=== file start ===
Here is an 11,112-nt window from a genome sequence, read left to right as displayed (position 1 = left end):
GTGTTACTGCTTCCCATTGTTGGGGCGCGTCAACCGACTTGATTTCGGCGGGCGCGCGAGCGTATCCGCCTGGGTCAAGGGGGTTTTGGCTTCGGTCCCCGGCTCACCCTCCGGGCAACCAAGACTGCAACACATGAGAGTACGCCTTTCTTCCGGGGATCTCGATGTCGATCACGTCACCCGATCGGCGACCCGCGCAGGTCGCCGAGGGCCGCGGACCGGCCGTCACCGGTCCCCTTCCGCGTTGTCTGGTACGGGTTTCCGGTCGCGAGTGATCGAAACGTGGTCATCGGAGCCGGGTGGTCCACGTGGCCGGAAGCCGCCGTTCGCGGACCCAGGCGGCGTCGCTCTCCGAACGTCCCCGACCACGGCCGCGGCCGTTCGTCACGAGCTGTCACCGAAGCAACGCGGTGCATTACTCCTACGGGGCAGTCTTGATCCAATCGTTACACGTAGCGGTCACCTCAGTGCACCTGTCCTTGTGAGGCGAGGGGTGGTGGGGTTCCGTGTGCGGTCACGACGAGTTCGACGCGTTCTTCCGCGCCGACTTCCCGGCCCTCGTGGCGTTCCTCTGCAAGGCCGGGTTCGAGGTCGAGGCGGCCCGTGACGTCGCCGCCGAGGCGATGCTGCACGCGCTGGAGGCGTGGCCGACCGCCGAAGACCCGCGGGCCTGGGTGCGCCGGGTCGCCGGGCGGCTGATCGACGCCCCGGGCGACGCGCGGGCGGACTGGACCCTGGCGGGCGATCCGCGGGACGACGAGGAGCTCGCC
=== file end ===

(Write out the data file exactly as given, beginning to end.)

Here is an 11,112-nt window from a genome sequence, read left to right as displayed (position 1 = left end):
GTGTTACTGCTTCCCATTGTTGGGGCGCGTCAACCGACTTGATTTCGGCGGGCGCGCGAGCGTATCCGCCTGGGTCAAGGGGGTTTTGGCTTCGGTCCCCGGCTCACCCTCCGGGCAACCAAGACTGCAACACATGAGAGTACGCCTTTCTTCCGGGGATCTCGATGTCGATCACGTCACCCGATCGGCGACCCGCGCAGGTCGCCGAGGGCCGCGGACCGGCCGTCACCGGTCCCCTTCCGCGTTGTCTGGTACGGGTTTCCGGTCGCGAGTGATCGAAACGTGGTCATCGGAGCCGGGTGGTCCACGTGGCCGGAAGCCGCCGTTCGCGGACCCAGGCGGCGTCGCTCTCCGAACGTCCCCGACCACGGCCGCGGCCGTTCGTCACGAGCTGTCACCGAAGCAACGCGGTGCATTACTCCTACGGGGCAGTCTTGATCCAATCGTTACACGTAGCGGTCACCTCAGTGCACCTGTCCTTGTGAGGCGAGGGGTGGTGGGGTTCCGTGTGCGGTCACGACGAGTTCGACGCGTTCTTCCGCGCCGACTTCCCGGCCCTCGTGGCGTTCCTCTGCAAGGCCGGGTTCGAGGTCGAGGCGGCCCGTGACGTCGCCGCCGAGGCGATGCTGCACGCGCTGGAGGCGTGGCCGACCGCCGAAGACCCGCGGGCCTGGGTGCGCCGGGTCGCCGGGCGGCTGATCGACGCCCCGGGCGACGCGCGGGCGGACTGGACCCTGGCGGGCGATCCGCGGGACGACGAGGAGCTCGCC